Should the city bury the messy intersection where John Nolen Drive, Blair Street and Willy Street converge to create a Madison version of Chicago’s Millennium Park?
It might prove difficult for a city this size. But a group of local architects and urban planners are urging people to give it some serious thought.
The Madison Design Professionals Workgroup recently completed a report which calls for decking over the roadway and expanding Law Park to eventually include a boardwalk, boat docking and the long-discussed Frank Lloyd Wright Boathouse.
The Madison Design Professionals Workgroup includes Tim Anderson, Doug Kozel, Arlan Kay, Ed Linville, Dan Williams and Steve Steinhoff. Their report notes that other communities are burying urban highways and creating new park space at the same time as part of a broader economic development strategy.
“Cities realize that investments in decking projects, while expensive and technically challenging, are good fiscal decisions because the land is generally free, there is a high potential for public and private funding, particularly if the projects offer comprehensive benefits, and these projects can offer greater potential for spin off development, increased tax base and more significant short-term and long-term economic impacts than traditional highway improvements,” says the report.
The report got an airing last week before the city’s South Capitol District Transit-Oriented Development District, a panel convened in 2013 to study the John Nolen intersection and potential bridge connections to Law Park.
Among those impressed by the presentation was city of Madison Planning Unit Director Katherine Cornwell.
In an email following the meeting, Cornwell said legendary urban planners Lewis Mumford and Daniel Burnham “are high-fiving each other in heaven over this idea.”
Matt Covert, a staffer with the land use group 1000 Friends of Wisconsin, has studied similar decking efforts in other cities and puts the price tag for Madison at anywhere from $68 million to $300 million depending on the scope of the project. By comparison, developers are estimating the cost of the new Judge Doyle Square project at $150 million or more.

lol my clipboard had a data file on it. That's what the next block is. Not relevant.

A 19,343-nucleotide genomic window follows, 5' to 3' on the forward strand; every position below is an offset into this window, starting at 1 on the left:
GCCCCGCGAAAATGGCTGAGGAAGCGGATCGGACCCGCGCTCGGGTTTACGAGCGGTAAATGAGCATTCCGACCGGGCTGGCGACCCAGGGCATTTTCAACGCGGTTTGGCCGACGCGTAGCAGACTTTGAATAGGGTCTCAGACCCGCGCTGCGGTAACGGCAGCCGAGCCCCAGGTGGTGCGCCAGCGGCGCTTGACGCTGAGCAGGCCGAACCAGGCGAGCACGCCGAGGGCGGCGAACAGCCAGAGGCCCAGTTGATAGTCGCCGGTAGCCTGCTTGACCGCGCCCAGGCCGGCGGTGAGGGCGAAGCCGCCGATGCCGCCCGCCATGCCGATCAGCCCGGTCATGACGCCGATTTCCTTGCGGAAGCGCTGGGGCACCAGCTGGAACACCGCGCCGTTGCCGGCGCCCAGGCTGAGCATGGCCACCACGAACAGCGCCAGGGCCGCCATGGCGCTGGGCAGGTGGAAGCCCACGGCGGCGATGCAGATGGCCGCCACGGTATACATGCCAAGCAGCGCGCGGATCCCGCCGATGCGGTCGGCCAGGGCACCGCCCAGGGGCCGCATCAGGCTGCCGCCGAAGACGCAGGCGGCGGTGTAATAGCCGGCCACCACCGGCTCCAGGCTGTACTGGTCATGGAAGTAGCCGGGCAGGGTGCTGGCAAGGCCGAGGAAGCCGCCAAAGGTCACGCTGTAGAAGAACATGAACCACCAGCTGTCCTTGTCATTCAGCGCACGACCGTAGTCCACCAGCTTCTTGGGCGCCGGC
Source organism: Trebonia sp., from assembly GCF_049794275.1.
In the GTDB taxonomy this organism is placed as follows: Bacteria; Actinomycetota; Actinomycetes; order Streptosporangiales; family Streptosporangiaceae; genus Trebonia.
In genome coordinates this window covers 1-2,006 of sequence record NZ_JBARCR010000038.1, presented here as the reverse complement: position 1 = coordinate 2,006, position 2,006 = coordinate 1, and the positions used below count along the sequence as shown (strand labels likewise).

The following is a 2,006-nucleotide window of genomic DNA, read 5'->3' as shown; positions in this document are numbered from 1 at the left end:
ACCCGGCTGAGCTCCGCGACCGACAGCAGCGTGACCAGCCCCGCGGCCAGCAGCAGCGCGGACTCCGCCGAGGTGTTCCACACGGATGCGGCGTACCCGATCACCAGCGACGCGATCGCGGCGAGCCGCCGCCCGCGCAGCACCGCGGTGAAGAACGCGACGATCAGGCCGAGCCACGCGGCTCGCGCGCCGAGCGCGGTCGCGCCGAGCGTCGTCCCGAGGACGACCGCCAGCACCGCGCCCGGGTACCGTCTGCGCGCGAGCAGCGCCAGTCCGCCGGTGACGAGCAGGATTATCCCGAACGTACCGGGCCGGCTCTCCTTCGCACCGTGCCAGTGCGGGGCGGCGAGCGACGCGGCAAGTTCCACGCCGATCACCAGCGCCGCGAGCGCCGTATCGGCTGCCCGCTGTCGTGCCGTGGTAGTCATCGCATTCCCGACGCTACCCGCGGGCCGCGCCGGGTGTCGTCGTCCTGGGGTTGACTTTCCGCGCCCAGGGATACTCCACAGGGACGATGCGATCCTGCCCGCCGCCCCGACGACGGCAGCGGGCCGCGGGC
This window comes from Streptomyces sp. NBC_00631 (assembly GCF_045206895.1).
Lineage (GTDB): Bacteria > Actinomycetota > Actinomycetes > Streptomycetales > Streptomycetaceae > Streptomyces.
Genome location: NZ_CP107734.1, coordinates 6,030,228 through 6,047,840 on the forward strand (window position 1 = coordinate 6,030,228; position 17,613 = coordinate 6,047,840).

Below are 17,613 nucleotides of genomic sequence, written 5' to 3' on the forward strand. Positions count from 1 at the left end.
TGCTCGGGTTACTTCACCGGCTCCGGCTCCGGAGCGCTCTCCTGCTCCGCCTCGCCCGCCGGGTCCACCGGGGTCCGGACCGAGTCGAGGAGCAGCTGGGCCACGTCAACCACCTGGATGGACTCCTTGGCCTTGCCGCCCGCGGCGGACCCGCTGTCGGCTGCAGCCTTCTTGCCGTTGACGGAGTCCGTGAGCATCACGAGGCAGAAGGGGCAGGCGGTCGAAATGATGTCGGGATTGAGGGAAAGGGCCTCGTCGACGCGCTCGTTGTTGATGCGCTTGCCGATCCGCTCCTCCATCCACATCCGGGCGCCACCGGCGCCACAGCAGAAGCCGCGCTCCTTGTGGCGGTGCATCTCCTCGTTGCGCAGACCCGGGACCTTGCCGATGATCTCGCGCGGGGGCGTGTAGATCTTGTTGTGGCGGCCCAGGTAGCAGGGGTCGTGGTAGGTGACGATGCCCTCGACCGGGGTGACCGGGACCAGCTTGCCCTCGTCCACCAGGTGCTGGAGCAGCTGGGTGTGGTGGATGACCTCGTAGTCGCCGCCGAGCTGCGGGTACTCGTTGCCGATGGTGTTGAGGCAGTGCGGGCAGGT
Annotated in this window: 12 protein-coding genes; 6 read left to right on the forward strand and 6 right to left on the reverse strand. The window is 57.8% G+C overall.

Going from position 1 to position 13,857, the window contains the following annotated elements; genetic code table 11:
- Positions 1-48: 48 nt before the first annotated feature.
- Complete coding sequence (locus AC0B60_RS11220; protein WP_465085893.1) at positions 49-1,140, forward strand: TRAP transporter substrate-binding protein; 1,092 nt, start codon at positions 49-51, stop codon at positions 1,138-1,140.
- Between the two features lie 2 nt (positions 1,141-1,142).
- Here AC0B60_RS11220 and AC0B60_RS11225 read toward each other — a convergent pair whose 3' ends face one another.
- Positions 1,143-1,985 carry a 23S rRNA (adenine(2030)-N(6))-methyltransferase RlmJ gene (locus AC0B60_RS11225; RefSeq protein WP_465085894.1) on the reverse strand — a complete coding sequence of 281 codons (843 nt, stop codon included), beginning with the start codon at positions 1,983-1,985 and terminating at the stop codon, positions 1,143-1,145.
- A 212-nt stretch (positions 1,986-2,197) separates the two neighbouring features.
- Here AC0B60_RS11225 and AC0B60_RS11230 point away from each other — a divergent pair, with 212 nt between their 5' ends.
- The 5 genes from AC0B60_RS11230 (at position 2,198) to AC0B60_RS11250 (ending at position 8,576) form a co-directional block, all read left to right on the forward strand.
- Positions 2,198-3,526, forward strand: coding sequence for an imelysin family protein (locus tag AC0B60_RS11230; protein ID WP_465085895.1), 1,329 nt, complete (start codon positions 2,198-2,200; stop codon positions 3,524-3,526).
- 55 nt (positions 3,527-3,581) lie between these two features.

But Covert says the long-term benefits could well justify the cost. Since John Nolen Drive is an extension of U.S. 151, federal transportation funds might be available to reduce the local expense.
“The intersection has long been a barrier between the east side and the downtown, along with being a snarling route for traffic passing through,” says Covert. “Decking the roadway would address both of those issues.”
The Madison Design Professionals Workgroup in 2010 first proposed lowering a portion of John Nolen Drive to expand Law Park and connect the downtown to the lakefront as part of their "Design Visions for the City of Madison Downtown Plan." Those recommendations included filling the Lake Monona shoreline to create more park space.
But when the City Council adopted a new Downtown Plan in 2012 it removed any recommendation to fill the lake amid environmental concerns. This new plan gets around the question of lake fill by creating new open space out of the highway corridor.
“I know people have been talking about some sort of bridge connection from downtown to the lake but why not look bigger at this?” says Covert.
Urban planners for over a century have talked about linking the Capitol Square to Lake Monona, which remains visible but frustratingly inaccessible from Wilson Street.
John Nolen in his 1911 book "Madison: A Model City" called for a terraced “Grand Mall” stairway leading from the Capitol to a “Great Esplanade” stretching over a mile along the lakefront.
Frank Lloyd Wright had the same idea when he proposed what eventually became the Monona Terrace Community and Convention Center in 1997. But while offering better views, that building still doesn’t offer easy access to the shoreline.
More recently, local architect Kenton Peters has talked about building a grassy park over a 700-stall parking ramp and a tunneled John Nolen Drive.
The city of Chicago a decade ago turned a jumble of surface parking lots and railroad tracks along Lake Michigan into Millennium Park, one of its greatest assets and most popular tourist attractions.
Other cities are now looking to replicate that success, including Milwaukee, where planners there are talking about creating a large open space connecting that city’s convention center with a proposed new sports arena.